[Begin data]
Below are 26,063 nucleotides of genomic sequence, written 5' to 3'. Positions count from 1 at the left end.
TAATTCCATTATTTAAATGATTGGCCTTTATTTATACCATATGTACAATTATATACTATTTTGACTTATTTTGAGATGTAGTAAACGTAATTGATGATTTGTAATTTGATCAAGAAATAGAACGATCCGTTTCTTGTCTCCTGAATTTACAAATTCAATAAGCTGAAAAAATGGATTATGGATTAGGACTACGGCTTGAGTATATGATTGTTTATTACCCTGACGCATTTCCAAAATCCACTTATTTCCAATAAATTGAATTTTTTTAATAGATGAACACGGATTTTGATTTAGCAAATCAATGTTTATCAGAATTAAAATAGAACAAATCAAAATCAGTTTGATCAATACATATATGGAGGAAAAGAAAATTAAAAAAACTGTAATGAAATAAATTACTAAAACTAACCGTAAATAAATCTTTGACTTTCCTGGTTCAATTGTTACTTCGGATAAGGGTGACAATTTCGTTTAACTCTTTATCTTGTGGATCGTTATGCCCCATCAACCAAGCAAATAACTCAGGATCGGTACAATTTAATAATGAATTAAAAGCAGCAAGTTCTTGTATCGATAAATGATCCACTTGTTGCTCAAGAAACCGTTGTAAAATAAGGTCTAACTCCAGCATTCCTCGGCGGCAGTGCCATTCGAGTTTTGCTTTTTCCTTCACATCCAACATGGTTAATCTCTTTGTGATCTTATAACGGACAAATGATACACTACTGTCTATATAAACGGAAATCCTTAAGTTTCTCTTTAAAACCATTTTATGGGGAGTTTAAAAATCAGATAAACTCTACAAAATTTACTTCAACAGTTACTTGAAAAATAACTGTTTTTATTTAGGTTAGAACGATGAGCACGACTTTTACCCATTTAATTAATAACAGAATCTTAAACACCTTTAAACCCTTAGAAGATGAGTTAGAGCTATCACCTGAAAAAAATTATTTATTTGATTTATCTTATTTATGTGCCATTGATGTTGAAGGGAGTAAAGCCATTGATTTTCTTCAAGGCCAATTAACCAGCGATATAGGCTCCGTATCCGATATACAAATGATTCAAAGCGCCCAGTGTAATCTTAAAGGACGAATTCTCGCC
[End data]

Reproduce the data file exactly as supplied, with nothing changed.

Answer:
Below are 26,063 nucleotides of genomic sequence, written 5' to 3'. Positions count from 1 at the left end.
TAATTCCATTATTTAAATGATTGGCCTTTATTTATACCATATGTACAATTATATACTATTTTGACTTATTTTGAGATGTAGTAAACGTAATTGATGATTTGTAATTTGATCAAGAAATAGAACGATCCGTTTCTTGTCTCCTGAATTTACAAATTCAATAAGCTGAAAAAATGGATTATGGATTAGGACTACGGCTTGAGTATATGATTGTTTATTACCCTGACGCATTTCCAAAATCCACTTATTTCCAATAAATTGAATTTTTTTAATAGATGAACACGGATTTTGATTTAGCAAATCAATGTTTATCAGAATTAAAATAGAACAAATCAAAATCAGTTTGATCAATACATATATGGAGGAAAAGAAAATTAAAAAAACTGTAATGAAATAAATTACTAAAACTAACCGTAAATAAATCTTTGACTTTCCTGGTTCAATTGTTACTTCGGATAAGGGTGACAATTTCGTTTAACTCTTTATCTTGTGGATCGTTATGCCCCATCAACCAAGCAAATAACTCAGGATCGGTACAATTTAATAATGAATTAAAAGCAGCAAGTTCTTGTATCGATAAATGATCCACTTGTTGCTCAAGAAACCGTTGTAAAATAAGGTCTAACTCCAGCATTCCTCGGCGGCAGTGCCATTCGAGTTTTGCTTTTTCCTTCACATCCAACATGGTTAATCTCTTTGTGATCTTATAACGGACAAATGATACACTACTGTCTATATAAACGGAAATCCTTAAGTTTCTCTTTAAAACCATTTTATGGGGAGTTTAAAAATCAGATAAACTCTACAAAATTTACTTCAACAGTTACTTGAAAAATAACTGTTTTTATTTAGGTTAGAACGATGAGCACGACTTTTACCCATTTAATTAATAACAGAATCTTAAACACCTTTAAACCCTTAGAAGATGAGTTAGAGCTATCACCTGAAAAAAATTATTTATTTGATTTATCTTATTTATGTGCCATTGATGTTGAAGGGAGTAAAGCCATTGATTTTCTTCAAGGCCAATTAACCAGCGATATAGGCTCCGTATCCGATATACAAATGATTCAAAGCGCCCAGTGTAATCTTAAAGGACGAATTCTCGCC